You have pulled into a polling station carpark. You’ve walked inside, volunteered your address and confirmed your name. You have been handed two slips of paper, been advised that one is for local elections, whilst the other is for the general election. You have approached a booth, scanned the list of candidates and deliberated your options. After you have selected/defaced your entry, you swagger up to the ballot box and post your vote. You strut out of the polling station, high on the sense of influence you posses, all the while sharing with the world the fact that #IVoted. Job done. Lord it over those who can’t quire be bothered to toil as you have today. You are a hero!
Except, you’re not. And I, certainly am not. To quote Russell Brand, politics isn’t something to be involved in once every five years, democracy is for every day; the election is the beginning, not the end. Which is why I am pledging – no, too much commitment – why I intend to undertake a more active role within my community. The vote I have placed today is not for David Cameron, Ed Miliband or Nick Clegg after all, it’s for my local Member of Parliament; for the conditions my neighbours, family and friends will experience over the coming five years. I should therefore make an actual contribution to those conditions, rather than delegating that responsibility solely to the MP/councillor of my choosing, who based on prior experience, can/will do very little to alter our circumstances.
This sudden thrust was brought about today by the realisation that I can, but opt against, supporting and contributing to those around me. Although I think I’ve kept abreast of the various commentary and rhetoric flying around about the general election: the latest polls, potential alliances between parties and countless other soap-operatic aspects, I am truly disgusted that I hadn’t the faintest clue of enormous social warfare happening on my own doorstep, here in Manchester. The Central Library opposite St. Peter’s Square, described upon opening by King George V as providing ‘inhabitants of the city magnificent opportunities and pleasant use of leisure’, is currently the setting of an anti-austerity demonstration and has been since 15th April. Brilliant. However, the library is now declining entry and the use of facilities to homeless people part of this demonstration; the very people most harshly impacted by austerity, those most entitled to protest against the conditions they are exposed to, and those whose population has increased by almost a third over the last five years. Unable to access public facilities, including the privilege of a toilet, people at the scene are left branded as ‘second-class citizens’ and ‘members of the underclass;’ this is happening HERE and NOW, and more alarmingly, there is no mark you can place on today’s ballot paper that will alter this.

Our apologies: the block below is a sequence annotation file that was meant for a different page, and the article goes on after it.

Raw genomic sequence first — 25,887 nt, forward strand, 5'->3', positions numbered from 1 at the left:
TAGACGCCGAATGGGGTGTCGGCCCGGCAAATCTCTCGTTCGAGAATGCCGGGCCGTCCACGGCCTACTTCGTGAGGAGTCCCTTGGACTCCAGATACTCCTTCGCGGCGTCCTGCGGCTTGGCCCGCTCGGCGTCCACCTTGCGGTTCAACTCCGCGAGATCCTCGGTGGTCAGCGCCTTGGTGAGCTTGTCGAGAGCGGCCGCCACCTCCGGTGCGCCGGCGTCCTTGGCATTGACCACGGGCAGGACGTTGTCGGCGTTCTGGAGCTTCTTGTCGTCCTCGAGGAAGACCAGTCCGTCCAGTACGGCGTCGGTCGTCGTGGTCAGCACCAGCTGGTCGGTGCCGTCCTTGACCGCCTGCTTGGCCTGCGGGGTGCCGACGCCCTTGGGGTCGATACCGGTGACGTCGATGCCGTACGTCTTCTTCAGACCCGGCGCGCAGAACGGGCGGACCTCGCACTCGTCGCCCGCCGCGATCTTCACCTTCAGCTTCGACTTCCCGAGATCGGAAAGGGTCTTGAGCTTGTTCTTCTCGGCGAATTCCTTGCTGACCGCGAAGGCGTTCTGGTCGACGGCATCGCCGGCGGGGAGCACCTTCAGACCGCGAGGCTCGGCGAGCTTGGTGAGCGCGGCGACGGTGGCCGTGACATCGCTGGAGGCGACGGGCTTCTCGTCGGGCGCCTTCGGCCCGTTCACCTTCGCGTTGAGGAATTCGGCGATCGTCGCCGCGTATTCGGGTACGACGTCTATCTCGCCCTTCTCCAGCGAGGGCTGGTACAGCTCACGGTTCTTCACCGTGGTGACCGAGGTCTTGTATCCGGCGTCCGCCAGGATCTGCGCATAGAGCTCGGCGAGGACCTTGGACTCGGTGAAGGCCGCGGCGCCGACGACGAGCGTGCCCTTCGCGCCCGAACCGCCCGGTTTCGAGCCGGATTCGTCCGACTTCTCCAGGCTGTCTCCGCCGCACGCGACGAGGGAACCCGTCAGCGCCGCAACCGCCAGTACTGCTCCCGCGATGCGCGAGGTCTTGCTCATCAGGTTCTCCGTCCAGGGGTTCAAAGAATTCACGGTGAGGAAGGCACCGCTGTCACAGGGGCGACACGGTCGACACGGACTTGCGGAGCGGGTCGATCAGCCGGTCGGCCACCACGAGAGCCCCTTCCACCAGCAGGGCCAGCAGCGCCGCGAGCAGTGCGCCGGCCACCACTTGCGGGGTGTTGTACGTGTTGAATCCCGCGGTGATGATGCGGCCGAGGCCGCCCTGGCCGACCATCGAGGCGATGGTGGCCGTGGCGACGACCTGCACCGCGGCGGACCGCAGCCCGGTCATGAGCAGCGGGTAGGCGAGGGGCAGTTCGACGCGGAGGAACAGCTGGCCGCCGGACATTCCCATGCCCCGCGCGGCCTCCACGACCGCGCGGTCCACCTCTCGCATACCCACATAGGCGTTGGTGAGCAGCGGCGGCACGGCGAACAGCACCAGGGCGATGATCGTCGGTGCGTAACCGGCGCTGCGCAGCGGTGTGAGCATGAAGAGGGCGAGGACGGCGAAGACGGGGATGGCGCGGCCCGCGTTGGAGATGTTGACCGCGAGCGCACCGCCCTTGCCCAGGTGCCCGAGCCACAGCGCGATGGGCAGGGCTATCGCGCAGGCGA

Whilst there has been an emphasis on encouraging the youth vote, with extensive measures such as blocking access to The Big Bang Theory and Charmed (thanks a lot E4!), Twitter campaigns such as #generationvote, and projecting Brand as the beacon of the young, and although it is encouraging that such factors seem to have had an impact, is it really enough? Should we be commending ourselves for the manner in which we diligently ‘x’ed that box? It is the youth I aim this article at; those with perhaps the most apathy towards politics, who had their tuition fees trebled, those fluent in social media and the influence we can have from behind our iPhones. Yet those, including myself, so preoccupied with the drama of a televised debate, so enthused by a catchy hashtag and so impressed with our box-ticking capabilities, that the issues idly discussed on our TV screens and on our news feeds is bypassing us in the street.